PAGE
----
The results indicated considerable differences in the three nationalities perceptions of and understanding of threats to the biosphere. Perhaps the most important conclusions were: First, perceptions of environmental threats are based to a large degree on citizens personal experiences with the threat/s in the environment in which they live even when those threats may not be the most urgent global threats; and second, if all citizens, no matter where they live, are to become better informed about global threats to the biosphere faced by the world as a whole, there must be a common global science curriculum that addresses these threats.
Received: 12 August 2009, accepted: 24 September 2009
Pages 45-60. Download PDF
Tamás Beke (Hungary)
Received: 21 May 2009, accepted: 29 September 2009
Pages 61-74. Download PDF
7. Assessment of the status of teaching subjects informatics and programming in terms of selected factors
Abstract: In their paper the authors present a part of their research results, they obtained within a broader research focused on possibilities to influence students’ attitudes and approaches to particular subjects, mainly the less favourite ones. Following the empirically derived hierarchy of subjects identifying the degree of popularity of particular subjects among students, and influence of various factors on students’ attitudes towards these subjects the authors in their paper discuss students’ interest in study informatics and programming and try to identify the reasons of students’ interest or disinterest in them. They try to answer the question what are currently the most powerful motivation factors for students to acquire new knowledge from these areas.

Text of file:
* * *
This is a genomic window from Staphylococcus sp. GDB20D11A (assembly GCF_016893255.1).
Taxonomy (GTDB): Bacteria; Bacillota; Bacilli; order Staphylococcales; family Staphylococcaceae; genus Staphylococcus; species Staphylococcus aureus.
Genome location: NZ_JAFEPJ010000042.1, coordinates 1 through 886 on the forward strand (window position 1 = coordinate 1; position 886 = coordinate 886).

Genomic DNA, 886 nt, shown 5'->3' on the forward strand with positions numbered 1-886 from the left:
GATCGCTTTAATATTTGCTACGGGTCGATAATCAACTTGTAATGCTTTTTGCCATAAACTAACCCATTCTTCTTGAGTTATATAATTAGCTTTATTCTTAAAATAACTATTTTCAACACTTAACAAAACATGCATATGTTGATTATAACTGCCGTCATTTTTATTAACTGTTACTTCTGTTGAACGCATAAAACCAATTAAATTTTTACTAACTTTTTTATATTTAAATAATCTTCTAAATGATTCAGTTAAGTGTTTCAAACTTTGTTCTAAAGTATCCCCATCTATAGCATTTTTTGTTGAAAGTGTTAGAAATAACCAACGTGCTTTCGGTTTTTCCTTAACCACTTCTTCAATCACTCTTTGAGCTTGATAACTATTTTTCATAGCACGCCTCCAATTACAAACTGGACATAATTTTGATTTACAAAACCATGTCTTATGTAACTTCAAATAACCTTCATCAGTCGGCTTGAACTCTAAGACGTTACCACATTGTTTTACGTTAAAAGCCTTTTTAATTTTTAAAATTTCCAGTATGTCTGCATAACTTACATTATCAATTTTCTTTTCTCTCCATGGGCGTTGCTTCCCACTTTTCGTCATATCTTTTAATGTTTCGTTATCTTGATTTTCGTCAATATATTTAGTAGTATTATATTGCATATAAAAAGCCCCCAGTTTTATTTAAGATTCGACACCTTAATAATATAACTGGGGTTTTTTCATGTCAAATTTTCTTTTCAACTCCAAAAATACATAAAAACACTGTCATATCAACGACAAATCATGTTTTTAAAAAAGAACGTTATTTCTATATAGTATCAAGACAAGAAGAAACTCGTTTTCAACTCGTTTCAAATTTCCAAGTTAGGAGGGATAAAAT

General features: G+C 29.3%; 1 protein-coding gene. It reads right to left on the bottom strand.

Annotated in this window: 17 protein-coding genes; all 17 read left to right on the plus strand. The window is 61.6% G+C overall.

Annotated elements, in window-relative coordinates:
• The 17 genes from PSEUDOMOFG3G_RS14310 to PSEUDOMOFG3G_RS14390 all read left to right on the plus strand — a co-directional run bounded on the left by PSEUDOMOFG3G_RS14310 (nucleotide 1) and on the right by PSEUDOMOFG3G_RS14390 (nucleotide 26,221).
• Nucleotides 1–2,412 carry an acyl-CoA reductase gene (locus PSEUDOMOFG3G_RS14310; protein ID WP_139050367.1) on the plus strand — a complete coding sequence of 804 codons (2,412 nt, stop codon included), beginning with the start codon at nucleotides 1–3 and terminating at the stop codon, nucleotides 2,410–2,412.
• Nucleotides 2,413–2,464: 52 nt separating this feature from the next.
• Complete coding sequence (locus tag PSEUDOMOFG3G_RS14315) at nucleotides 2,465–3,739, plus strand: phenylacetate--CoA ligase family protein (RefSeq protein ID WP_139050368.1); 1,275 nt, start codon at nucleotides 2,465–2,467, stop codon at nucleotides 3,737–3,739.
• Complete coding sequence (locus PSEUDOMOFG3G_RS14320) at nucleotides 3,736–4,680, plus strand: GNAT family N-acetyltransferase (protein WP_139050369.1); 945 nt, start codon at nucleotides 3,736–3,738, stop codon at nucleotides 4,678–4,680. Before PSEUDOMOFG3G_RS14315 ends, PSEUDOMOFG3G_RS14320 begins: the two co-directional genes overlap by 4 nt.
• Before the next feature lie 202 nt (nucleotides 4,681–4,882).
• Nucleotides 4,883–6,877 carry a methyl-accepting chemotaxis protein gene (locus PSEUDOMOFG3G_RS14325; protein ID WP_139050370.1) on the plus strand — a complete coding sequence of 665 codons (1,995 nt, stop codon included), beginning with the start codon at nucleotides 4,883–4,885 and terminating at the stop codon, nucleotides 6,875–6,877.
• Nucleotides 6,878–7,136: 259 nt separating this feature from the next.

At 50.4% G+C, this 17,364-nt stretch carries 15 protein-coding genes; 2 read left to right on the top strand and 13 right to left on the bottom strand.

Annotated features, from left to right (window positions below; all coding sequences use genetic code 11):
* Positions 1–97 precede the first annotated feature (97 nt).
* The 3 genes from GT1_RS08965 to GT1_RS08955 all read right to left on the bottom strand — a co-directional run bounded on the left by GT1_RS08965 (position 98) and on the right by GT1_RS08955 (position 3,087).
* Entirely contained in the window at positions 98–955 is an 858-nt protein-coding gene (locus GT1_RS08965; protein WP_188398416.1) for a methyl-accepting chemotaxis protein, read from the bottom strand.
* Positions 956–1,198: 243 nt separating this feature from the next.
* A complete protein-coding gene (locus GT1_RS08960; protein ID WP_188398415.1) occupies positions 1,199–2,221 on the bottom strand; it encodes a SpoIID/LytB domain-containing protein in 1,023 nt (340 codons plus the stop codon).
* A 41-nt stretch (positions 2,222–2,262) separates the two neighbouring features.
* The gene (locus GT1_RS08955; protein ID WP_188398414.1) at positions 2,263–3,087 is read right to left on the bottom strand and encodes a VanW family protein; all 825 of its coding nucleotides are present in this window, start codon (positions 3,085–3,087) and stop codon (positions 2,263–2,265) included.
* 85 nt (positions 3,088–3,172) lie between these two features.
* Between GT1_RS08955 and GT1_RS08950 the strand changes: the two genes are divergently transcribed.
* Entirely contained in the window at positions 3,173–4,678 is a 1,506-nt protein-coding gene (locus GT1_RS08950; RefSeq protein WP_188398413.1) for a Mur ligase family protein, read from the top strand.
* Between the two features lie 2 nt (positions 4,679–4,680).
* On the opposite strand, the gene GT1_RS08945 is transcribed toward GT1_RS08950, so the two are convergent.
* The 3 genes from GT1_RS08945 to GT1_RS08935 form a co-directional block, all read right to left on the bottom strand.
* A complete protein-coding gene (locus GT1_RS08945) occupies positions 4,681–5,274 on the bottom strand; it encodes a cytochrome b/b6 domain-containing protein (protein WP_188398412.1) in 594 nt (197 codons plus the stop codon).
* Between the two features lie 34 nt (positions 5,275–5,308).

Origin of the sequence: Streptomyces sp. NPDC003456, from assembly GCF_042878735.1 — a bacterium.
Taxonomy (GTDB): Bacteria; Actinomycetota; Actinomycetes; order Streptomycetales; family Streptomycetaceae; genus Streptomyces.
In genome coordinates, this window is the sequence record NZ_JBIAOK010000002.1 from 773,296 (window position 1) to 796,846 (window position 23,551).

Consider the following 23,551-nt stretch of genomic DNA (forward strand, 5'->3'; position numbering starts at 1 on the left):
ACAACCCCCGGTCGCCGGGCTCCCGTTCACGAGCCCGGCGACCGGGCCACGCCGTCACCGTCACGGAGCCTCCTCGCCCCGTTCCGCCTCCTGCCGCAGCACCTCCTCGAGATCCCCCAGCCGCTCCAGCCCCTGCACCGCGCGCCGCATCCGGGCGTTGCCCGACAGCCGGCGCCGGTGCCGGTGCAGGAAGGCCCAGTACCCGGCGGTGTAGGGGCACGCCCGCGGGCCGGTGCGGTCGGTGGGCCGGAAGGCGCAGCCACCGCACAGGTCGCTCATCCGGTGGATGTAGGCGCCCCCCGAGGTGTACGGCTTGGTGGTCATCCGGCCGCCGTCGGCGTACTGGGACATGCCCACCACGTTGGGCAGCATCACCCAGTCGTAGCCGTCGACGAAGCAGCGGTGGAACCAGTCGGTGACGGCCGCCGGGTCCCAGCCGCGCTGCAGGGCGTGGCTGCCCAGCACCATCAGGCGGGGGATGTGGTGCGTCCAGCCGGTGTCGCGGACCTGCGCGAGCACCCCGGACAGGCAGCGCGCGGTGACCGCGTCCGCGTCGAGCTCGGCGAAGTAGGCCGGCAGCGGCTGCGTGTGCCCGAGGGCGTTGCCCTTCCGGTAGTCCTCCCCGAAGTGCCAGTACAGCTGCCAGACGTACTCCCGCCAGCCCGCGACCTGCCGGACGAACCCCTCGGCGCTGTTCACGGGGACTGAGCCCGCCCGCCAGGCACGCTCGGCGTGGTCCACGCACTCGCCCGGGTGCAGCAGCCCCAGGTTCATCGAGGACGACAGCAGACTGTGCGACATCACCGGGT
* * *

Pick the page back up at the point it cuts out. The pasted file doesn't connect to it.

Received: 21 July 2009, accepted: 25 September 2009
Pages 75-84. Download PDF
Dorian Stoilescu (Canada)
Abstract: This study presents aspects of using educational technology in teaching mathematics education in secondary schools. It proposes exploring ways in which educational technology might be used in order to improve teachers’ cultural awareness and social activism. A rationale for a qualitative research study is presented by using multiple methods, combining action research and multiple case studies. Three high school mathematics teachers from Greater Toronto Area are selected to participate in this research. Actor Network Theory (ANT) was considered as research paradigm for this study.
Received 17 July 2009, accepted 28 September 2009
Pages 85-94. Download PDF
9. Distance learning in low population density regions. A report from the high school teaching practice
Horst Daichendt, Ioana Magdaş (USA, Romania)